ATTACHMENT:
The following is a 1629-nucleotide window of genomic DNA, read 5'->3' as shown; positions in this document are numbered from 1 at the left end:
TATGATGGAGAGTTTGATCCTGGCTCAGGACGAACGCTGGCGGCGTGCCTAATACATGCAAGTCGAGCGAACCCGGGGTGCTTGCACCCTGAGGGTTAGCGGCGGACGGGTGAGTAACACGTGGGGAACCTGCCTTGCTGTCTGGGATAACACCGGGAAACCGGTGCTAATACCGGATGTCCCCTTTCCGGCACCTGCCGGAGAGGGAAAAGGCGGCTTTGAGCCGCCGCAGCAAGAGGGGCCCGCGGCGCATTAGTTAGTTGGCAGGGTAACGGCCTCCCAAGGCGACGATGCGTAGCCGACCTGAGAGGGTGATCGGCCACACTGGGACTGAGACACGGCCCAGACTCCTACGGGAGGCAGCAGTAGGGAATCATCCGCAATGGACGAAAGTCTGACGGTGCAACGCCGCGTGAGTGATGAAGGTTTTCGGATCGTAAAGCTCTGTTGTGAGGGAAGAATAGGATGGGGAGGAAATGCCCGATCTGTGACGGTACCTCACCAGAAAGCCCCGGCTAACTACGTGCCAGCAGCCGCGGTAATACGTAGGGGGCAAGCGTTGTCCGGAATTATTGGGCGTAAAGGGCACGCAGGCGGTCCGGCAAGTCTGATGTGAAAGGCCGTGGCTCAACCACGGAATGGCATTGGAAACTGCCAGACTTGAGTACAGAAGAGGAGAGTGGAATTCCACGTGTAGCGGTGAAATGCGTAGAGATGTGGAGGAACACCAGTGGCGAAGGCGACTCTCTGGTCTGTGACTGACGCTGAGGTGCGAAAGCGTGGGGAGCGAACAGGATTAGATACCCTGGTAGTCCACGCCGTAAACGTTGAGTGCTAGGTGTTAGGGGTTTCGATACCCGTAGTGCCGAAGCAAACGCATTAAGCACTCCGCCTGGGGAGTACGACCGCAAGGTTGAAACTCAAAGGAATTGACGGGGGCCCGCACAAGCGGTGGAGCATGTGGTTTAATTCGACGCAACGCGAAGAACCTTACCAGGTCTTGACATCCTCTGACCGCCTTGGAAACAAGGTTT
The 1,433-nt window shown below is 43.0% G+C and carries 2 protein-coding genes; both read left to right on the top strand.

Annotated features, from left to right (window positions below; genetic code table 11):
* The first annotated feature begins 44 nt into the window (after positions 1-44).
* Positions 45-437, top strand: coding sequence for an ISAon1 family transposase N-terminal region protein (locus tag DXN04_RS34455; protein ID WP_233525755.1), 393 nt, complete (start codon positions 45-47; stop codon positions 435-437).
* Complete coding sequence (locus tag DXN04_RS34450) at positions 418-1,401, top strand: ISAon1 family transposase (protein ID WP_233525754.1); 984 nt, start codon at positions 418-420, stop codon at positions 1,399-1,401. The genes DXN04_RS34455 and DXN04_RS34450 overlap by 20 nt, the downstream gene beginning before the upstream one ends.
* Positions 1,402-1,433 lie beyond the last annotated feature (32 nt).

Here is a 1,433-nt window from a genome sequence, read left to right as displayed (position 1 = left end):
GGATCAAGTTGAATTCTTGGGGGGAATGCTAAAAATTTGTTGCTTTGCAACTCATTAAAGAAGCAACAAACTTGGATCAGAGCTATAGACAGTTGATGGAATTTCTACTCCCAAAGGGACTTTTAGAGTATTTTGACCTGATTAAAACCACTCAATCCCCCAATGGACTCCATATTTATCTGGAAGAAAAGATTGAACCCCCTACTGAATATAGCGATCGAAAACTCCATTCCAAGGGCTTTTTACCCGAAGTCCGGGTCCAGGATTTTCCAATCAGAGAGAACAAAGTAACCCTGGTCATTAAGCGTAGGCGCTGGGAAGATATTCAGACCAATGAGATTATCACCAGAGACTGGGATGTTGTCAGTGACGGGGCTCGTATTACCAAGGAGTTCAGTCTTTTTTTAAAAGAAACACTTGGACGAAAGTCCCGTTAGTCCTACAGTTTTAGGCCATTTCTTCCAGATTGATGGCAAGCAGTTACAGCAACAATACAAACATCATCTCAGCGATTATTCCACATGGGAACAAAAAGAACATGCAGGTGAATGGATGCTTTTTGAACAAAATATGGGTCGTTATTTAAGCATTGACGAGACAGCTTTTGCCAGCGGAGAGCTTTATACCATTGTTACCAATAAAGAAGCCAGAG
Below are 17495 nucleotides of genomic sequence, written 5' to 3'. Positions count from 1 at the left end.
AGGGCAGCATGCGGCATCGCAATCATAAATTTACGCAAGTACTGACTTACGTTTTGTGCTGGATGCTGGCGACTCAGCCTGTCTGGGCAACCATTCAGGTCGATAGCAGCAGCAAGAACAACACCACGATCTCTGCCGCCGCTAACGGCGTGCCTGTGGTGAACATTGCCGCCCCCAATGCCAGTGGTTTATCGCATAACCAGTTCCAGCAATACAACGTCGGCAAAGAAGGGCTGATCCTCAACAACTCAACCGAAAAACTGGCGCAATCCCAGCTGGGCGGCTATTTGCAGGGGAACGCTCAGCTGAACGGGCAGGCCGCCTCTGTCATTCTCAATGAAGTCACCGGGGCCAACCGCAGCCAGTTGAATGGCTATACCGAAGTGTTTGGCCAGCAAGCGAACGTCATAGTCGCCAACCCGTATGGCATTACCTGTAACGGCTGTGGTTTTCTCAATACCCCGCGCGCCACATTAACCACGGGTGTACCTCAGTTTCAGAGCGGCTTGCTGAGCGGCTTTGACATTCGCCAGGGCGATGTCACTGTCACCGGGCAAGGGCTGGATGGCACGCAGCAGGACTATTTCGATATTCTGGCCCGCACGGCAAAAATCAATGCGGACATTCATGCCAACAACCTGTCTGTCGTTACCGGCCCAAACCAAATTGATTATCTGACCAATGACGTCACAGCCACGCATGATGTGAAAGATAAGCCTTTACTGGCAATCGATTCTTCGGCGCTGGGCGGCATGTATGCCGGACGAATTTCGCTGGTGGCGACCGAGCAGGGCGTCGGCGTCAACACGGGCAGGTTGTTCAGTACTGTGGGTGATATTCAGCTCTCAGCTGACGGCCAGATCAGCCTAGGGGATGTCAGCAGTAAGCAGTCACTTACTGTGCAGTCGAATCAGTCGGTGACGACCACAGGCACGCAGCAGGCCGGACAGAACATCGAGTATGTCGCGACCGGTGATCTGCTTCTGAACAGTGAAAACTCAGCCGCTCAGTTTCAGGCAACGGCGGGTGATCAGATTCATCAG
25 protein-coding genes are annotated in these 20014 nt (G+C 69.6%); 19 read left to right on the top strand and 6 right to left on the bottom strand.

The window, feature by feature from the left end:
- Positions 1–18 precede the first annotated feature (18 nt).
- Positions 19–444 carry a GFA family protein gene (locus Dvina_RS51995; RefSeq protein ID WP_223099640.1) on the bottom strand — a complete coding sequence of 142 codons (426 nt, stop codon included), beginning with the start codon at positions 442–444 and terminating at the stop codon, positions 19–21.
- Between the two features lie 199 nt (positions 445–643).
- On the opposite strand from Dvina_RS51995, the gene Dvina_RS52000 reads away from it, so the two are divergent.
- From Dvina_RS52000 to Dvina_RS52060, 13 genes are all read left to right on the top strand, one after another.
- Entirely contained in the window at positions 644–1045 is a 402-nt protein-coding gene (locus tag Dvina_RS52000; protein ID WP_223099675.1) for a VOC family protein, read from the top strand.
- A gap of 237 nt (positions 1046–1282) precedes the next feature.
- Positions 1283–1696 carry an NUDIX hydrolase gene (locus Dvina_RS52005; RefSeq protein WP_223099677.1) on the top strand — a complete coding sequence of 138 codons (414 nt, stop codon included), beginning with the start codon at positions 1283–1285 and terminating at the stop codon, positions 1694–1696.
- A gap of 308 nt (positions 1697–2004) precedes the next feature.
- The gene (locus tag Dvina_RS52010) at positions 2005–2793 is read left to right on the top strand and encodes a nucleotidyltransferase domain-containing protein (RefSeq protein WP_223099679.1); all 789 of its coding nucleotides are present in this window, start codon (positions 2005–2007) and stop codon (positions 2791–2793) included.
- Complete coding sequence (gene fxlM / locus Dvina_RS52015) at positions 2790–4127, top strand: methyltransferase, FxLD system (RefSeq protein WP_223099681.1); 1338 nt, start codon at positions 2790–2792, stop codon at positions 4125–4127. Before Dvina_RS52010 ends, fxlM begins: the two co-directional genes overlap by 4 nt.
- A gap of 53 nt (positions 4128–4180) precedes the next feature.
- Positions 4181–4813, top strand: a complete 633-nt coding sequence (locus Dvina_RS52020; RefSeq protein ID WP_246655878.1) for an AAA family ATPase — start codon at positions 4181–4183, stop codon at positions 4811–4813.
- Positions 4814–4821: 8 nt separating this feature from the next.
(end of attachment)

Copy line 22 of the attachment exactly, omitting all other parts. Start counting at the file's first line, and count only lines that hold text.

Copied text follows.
- Positions 1283–1696 carry an NUDIX hydrolase gene (locus Dvina_RS52005; RefSeq protein WP_223099677.1) on the top strand — a complete coding sequence of 138 codons (414 nt, stop codon included), beginning with the start codon at positions 1283–1285 and terminating at the stop codon, positions 1694–1696.